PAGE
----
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Our Captain

Roger LeLievre


Roger, who readily agrees he is the luckiest Boatnerd in the world, comes by his interest in Great Lakes ships naturally – he grew up in Sault Ste. Marie, Michigan, just blocks from the Soo Locks and remembers watching the boats go by during summers spent at his grandparent's cottage on the St. Marys River shoreline, where he still spends much of his time. During high school, he worked as a tour guide on the Museum Ship Valley Camp and shipped out on the Ford Motor Co. ore boat Ernest R. Breech as soon as he turned 18. However, rather than making a career out of working on the boats, he wound up writing about them instead.


He has been editor and publisher of Know Your Ships since 1994, following the passing of book founder and his mentor Thomas Manse, but has been involved in its publication much longer than that: He was 14 when his first boat picture was published in the 1968 edition of the book. He spent 30 years in the newspaper business in Michigan as a writer and editor, most of them at the Ann Arbor News, where he learned many of the skills needed to publish Know Your Ships.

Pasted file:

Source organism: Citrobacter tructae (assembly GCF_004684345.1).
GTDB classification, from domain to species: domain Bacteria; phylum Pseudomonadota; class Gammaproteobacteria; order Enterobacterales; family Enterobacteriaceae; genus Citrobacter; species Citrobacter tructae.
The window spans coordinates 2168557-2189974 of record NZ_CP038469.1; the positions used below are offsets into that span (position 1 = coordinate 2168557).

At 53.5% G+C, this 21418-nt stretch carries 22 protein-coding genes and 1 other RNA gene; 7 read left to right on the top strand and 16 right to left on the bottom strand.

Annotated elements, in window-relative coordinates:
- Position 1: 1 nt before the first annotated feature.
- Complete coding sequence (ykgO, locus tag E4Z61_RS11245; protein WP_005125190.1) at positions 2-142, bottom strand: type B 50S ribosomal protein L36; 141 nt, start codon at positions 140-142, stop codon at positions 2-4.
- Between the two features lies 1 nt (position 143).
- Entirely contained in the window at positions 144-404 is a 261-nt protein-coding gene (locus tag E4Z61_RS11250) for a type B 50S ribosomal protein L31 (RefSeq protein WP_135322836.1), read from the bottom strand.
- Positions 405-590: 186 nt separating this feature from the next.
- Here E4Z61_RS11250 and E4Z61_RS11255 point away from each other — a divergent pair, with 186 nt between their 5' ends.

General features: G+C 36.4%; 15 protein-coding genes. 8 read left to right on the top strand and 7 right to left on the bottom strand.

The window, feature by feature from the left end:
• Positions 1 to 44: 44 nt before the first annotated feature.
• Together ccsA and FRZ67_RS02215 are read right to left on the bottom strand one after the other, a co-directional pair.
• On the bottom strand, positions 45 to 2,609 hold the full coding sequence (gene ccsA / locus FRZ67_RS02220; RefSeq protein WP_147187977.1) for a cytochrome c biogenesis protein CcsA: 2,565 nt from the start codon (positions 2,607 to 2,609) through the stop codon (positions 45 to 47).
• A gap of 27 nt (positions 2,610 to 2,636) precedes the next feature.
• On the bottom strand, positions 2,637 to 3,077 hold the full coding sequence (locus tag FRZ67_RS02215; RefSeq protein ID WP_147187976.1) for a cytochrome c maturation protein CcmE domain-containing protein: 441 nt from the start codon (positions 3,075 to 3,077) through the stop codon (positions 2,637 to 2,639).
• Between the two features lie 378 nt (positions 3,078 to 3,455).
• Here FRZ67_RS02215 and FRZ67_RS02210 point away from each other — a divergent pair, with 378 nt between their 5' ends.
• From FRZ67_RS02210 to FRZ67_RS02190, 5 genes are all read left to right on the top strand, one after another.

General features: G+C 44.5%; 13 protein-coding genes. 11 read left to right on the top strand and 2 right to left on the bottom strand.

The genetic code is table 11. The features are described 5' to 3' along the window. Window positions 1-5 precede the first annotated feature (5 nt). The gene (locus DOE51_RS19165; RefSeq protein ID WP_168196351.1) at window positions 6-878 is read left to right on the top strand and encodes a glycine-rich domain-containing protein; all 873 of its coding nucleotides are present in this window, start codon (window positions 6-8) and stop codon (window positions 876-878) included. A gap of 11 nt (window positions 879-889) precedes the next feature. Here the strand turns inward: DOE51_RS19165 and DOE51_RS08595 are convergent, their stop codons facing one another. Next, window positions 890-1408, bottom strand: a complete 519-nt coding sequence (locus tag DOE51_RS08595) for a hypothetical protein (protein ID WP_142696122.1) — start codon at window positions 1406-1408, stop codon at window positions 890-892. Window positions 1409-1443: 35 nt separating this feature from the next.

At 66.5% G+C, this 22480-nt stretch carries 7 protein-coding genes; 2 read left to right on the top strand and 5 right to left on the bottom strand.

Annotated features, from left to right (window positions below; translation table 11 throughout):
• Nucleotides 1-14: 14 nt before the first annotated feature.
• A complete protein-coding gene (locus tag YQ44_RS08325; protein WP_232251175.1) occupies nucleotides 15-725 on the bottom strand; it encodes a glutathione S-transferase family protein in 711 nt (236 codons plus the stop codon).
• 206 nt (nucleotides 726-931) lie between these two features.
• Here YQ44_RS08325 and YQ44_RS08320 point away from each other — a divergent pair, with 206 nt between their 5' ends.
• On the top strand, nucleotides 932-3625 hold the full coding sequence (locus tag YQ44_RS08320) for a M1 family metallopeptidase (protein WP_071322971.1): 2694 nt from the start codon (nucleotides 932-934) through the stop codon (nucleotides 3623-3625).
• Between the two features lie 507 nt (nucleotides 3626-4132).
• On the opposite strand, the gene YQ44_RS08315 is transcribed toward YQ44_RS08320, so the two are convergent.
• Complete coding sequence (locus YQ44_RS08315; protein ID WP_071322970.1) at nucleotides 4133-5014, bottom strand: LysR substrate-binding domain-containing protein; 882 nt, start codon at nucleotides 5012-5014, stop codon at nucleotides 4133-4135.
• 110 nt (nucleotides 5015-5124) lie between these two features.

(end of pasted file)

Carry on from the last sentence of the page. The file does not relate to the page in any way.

The long-time president of The Marine Historical Society of Detroit and editor of its monthly publication The Detroit Marine Historian, Roger was recipient of the group's Historian of the Year Award in 2006. He is also involved with Great Lakes & Seaway Shipping On-line Inc., the non-profit Web site more commonly known as, and is an associate member of the International Shipmasters' Association's Port Huron lodge. He is also on the board of the Soo Locks Visitor Center Association and enjoys talking about his hometown to passengers on shore excursions from several of the cruise ships now calling at Sault Ste. Marie.

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Meet our team

If you like our design, credit William Soleau. His 15 years in the printing business helped prepare him for the challenge of keeping Know Your Ships looking fresh. Thanks, Will!

Thank you to our friends Andrea GuerrieroGraham Grattan and John Philbin, who handle our mailings in Canada. Without their volunteer efforts, it would be much more difficult – and much more expensive – to sell books north of the border.

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